North of the village lies the 82-hectare nature reserve, Amberley Wildbrooks, with its fantastic array of wildfowl, wetland plants and insects. A public footpath starting in Hog Lane takes you into the reserve. Regularly flooded throughout the winter months, even in the middle of summer it can be very boggy. Bird lovers should also check out Arundel’s Wildfowl and Wetlands Trust, less than a 15-minute drive from Amberley. 

Amberley Village Pottery

In the centre of the village on Church Street, a wonderful pottery workshop displays the work of local artist, Caroline Seaton. The showroom is open on Thursdays, Fridays, Saturdays and Sundays from 11.00 a.m. to 3.00 p.m.

Amberley Pottery

 

Nearby villages and pubs

The hamlet of Houghton is just a mile along the B2139. Here you’ll find some lovely thatched cottages and one of the oldest pubs in Sussex, The George and Dragon, serving excellent food and drinks. If walking there from the village, a public footpath leads behind the castle down to the river.

Follow it south until it meets the South Downs Way. Here you’ll find a footbridge across the river. Follow the South Downs Way heading west, until you meet Houghton Lane. Turn left and follow the lane to Houghton. Although there is no pavement this is a fairly quiet road but do keep an eye out for traffic. When you meet the much busier B2139, turn right and you’ll see the George and Dragon just a few minutes walk ahead of you.

The George and Dragon, Houghton

The village of Bury lies just the other side of the River Arun from Amberley and can be reached via a footpath from Houghton Bridge (near Amberley Railway Station) along the west bank of the river. A walk through the village will bring you to The Squire and Horse.

The villages of North and South Stoke lie south of Amberley, linked together by a lovely public footpath starting on the east bank on Houghton Bridge. Both villages have interesting little churches that are well worth a look inside. From South Stoke follow the riverbank path on the west bank to an excellent riverside pub, The Black Rabbit, and the town of Arundel beyond.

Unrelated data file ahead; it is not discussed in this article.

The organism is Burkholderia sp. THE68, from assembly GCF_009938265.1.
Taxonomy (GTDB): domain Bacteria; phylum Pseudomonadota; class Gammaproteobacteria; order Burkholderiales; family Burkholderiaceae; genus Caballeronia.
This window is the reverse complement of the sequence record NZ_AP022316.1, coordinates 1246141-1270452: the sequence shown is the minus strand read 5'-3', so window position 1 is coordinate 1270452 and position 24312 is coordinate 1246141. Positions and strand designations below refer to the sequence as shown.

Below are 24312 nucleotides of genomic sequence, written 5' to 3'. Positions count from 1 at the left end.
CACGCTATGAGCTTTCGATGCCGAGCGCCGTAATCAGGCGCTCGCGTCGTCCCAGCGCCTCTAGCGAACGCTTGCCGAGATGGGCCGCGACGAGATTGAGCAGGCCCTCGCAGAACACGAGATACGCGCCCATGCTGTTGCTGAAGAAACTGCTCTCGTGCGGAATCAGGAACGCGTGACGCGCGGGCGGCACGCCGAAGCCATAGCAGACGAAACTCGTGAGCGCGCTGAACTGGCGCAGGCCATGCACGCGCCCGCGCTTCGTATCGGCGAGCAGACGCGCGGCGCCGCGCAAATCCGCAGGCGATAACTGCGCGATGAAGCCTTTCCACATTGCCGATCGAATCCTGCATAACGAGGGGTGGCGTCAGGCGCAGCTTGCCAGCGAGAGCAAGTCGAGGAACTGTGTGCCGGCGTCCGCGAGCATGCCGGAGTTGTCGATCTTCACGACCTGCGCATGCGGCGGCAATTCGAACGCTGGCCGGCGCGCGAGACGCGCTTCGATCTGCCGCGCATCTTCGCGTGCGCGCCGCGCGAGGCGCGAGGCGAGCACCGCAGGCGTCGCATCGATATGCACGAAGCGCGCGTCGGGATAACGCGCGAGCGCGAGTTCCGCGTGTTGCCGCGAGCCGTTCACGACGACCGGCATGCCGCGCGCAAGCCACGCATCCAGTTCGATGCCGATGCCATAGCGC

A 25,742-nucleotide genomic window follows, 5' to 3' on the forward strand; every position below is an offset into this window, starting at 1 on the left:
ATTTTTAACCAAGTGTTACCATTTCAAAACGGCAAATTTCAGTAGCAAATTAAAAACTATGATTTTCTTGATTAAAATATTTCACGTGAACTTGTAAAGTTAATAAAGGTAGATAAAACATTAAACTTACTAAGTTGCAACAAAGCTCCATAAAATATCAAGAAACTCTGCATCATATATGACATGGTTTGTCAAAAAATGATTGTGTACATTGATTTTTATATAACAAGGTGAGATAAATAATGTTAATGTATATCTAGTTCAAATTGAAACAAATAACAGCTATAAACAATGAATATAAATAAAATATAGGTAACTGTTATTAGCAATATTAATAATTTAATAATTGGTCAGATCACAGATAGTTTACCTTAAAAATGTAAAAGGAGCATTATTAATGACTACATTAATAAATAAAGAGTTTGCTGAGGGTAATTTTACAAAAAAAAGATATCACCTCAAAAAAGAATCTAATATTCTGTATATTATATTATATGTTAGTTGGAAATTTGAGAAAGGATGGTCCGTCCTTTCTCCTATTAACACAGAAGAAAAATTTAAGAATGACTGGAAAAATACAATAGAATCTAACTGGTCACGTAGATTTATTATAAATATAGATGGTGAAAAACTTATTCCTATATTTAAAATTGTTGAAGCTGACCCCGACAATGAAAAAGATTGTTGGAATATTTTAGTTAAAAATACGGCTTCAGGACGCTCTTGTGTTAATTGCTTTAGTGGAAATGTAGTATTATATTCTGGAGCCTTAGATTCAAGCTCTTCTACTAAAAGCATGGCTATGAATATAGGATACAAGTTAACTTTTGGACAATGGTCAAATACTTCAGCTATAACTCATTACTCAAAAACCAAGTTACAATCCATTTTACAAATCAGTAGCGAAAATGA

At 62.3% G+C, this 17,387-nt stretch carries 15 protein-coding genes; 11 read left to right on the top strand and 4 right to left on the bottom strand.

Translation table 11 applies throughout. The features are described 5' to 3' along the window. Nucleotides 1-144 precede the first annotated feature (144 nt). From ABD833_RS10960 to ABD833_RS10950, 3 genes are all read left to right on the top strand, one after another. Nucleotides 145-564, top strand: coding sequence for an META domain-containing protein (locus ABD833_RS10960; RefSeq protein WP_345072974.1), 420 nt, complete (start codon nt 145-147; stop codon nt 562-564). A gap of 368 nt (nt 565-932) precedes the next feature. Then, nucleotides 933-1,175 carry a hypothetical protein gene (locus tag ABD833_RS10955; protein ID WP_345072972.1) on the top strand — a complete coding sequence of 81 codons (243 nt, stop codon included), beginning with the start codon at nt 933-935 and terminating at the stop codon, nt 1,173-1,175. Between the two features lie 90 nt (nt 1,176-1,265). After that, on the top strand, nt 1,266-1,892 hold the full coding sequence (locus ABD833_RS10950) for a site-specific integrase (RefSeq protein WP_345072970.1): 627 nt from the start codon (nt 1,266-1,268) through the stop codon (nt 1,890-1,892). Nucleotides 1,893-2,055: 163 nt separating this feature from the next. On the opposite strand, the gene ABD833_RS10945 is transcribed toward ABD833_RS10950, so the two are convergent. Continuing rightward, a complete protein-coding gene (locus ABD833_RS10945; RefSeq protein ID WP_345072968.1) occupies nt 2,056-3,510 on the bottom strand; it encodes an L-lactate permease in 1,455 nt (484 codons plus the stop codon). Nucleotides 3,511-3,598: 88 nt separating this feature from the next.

Alternatively, follow the east bank from South Stoke to the village of Burpham and another historic pub, The George.

Read more about local pubs in our post The best beer gardens in West Sussex.

 

Where to eat in Amberley

The village itself has two excellent pubs. The Bridge inn is about a mile from the centre of the village around the corner from the railway station and Amberley Chalkpit Museum. It’s a typical country pub with a relaxed atmosphere, great food and very reasonable prices.
 
In the centre of the village, The Black Horse takes it up a notch with superb food and service. Unsurprisingly, this is reflected in the cost. On a fine day, the raised garden at the back of the pub is particularly inviting.
 
Just a short walk along the same street, Amberley Tea Rooms has an excellent reputation. Riverside South Downs, is a lovely cafe by the river near Houghton Bridge, about a mile from the village centre.
 
For a real treat, the afternoon tea at Amberley Castle is superb and has an excellent gluten-free option. Lunch and dinner can also be booked in their first-rate restaurant, perfect for a special occasion.
 
 
Afternoon tea at Amberley Castle
 

 

How to get to Amberley

Amberley lies on the B2139, 5.6 miles north of Arundel in West Sussex. By train, it’s just an hour and 40 minutes from London’s Victoria Station. Gatwick Airport is just over 24 miles away (40 minutes by train).
 

 

Where to stay in Amberley

The Black Horse has several lovely rooms in the heart of the village. If you prefer self-catering, Spring Cottage sleeps five people in three bedrooms and boasts fabulous views and a hot tub. For a family of four, on a budget, the Riverside Holiday Park is a great option. However, if you’ve always dreamed of being a princess (or prince) a stay in Amberley Castle is a must.

Inside Amberley Castle